City activist David Gilmore promoted to Community Improvement director | Paterson Times

City activist David Gilmore promoted to Community Improvement director


Former mayoral candidate and community activist David Gilmore has been promoted to the post of Community Improvement division director, according to city officials.

“I’m looking forward to serve the city,” said Gilmore on Monday morning. “This position allows me to address abandonment, garbage, and dumping.”

Gilmore, who runs the popular social media page “Let’s Save Paterson,” has been campaigning against the ubiquitous litter and garbage on city streets.

“A lot of our issues come from lack of enforcement,” he said. He said he intends to take a strict stance one enforcing existing municipal ordinances to tackle the three urban scourges.

Gilmore’s salary at the new position is $52,500, he said. He was hired on March 30th, 2015 to work as a contract compliance officer at the Economic Development Department for a $40,000 salary, according to city records. He has been angling for the director’s post after longtime division head Kathy Easton retired in mid-2015.

After Easton retired, mayor Jose “Joey” Torres installed Gennaro “Jerry” Lobozzo, who was hired as chief project coordinator on February 18th, 2015, as director of the division, on July 8th, 2015.

Gilmore is replacing Lobozzo as director.

Gilmore began work today as director, said Economic Development Department director Ruben Gomez. The Community Improvement division is part of the larger Economic Development Department.

Lobozzo is now the city’s construction official after the resignation of Chester Czerny. Czerny left for a higher paying job elsewhere. Lobozzo and Gilmore, who are taking on more responsibilities, received 25-percent pay increase as a result of the promotions, according to officials.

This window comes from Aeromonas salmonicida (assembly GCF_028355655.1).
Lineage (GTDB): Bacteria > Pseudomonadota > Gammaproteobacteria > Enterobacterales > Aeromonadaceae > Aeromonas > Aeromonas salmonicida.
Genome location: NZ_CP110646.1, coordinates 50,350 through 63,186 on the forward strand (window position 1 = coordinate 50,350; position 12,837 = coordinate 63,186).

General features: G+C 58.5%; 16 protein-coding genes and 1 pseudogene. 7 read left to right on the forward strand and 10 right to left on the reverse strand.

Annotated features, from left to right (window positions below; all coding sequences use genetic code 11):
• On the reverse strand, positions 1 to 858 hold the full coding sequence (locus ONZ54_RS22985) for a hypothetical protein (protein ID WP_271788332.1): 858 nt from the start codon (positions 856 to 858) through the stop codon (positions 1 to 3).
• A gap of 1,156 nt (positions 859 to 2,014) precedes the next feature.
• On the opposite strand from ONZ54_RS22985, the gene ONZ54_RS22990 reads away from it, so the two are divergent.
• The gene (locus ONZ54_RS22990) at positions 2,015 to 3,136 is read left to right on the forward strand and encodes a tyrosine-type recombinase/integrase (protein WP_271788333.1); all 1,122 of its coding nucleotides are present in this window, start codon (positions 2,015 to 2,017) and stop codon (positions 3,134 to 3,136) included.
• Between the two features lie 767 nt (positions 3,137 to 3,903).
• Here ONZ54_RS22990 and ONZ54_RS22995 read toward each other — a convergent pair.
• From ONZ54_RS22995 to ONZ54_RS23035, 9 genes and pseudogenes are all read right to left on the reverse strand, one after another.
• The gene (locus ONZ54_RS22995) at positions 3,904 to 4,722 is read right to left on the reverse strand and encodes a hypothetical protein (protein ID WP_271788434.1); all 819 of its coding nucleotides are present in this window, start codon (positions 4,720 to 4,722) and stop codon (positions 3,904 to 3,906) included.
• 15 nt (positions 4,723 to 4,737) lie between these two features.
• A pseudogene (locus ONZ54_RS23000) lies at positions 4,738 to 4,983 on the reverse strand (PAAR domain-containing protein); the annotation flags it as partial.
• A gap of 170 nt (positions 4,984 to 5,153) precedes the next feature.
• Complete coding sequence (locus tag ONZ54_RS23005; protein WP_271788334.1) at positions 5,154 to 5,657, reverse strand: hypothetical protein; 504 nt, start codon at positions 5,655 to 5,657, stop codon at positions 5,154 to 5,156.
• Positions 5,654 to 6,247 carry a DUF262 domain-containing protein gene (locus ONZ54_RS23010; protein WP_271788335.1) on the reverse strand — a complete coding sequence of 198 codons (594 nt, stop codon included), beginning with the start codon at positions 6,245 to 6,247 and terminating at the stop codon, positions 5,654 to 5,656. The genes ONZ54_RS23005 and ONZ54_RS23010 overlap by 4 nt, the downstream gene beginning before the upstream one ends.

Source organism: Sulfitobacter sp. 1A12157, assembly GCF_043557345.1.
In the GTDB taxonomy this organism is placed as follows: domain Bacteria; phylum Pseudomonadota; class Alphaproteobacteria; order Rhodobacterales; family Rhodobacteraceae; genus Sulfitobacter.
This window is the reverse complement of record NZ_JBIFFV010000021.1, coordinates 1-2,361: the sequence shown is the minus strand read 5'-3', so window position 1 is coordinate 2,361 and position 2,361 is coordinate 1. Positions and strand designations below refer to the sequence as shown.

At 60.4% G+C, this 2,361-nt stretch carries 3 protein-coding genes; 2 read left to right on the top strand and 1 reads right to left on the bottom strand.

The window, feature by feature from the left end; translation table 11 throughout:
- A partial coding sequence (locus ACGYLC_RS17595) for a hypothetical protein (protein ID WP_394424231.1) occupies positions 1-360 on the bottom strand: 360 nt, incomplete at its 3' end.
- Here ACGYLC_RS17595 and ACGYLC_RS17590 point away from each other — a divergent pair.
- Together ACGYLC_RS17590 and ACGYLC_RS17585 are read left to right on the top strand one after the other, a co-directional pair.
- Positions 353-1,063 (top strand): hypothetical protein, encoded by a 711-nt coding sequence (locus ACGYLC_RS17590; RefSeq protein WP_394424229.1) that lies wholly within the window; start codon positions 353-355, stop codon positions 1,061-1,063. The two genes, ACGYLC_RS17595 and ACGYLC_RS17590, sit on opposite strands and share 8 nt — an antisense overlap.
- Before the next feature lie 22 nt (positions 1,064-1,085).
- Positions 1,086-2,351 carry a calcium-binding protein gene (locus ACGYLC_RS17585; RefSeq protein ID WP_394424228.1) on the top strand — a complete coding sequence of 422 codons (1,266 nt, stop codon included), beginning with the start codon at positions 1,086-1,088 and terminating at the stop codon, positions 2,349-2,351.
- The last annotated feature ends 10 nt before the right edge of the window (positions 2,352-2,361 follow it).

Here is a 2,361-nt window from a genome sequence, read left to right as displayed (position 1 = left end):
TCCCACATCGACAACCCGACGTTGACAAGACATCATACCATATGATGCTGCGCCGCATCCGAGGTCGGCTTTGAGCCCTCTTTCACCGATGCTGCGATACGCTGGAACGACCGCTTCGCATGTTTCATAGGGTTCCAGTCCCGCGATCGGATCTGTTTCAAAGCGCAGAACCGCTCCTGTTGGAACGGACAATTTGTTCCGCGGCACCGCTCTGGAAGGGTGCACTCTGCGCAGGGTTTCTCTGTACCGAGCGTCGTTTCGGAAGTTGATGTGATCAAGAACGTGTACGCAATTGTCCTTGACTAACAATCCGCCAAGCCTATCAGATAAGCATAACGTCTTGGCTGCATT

Gomez said the reporting structure of the department has also changed. He said both Lobozzo and Gilmore will report to him. Previously, the construction official reported to the Community Improvement director.

The former Community Improvement director Kathy Easton’s base salary was $75,449, according to city records.

Gilmore ran against Torres in the 2014 mayoral election. He finished eighth in the eight-person race. He is not the only candidate to have gotten a job at the city after the election.

Torres also hired Lydia Robles, who dropped out of the race to endorse him, as an internal auditor. However, after the state intervened subsequent to questions about her qualifications for the auditor post, the city ended up changing her title.

Gilmore thanked the mayor for promoting him as the acting director of the division. He will serve as acting director until he is appointed permanently through civil service over the next few months, according to officials.

Gilmore has previously served in executive capacity as the director of housing and neighborhood development in Waterbury, Conn. from 1992-1994, according to his resume.

“He is highly qualified and will do an outstanding job,” said council president William McKoy about Gilmore.

McKoy said Gilmore was very active and hands on while contract compliance officer. He cited Gilmore’s fast response in going after contractors who were performing work in historic homes in the Eastside section without proper permits.

The council president also thought it sensible that Lobozzo was moved to the code official post.

“He lobbied hard for the position,” said Andre Sayegh, 6th Ward councilman, of Gilmore. “Now he has to deliver.”

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This report was last edited on February 29th, 2016 at 12:18 p.m.

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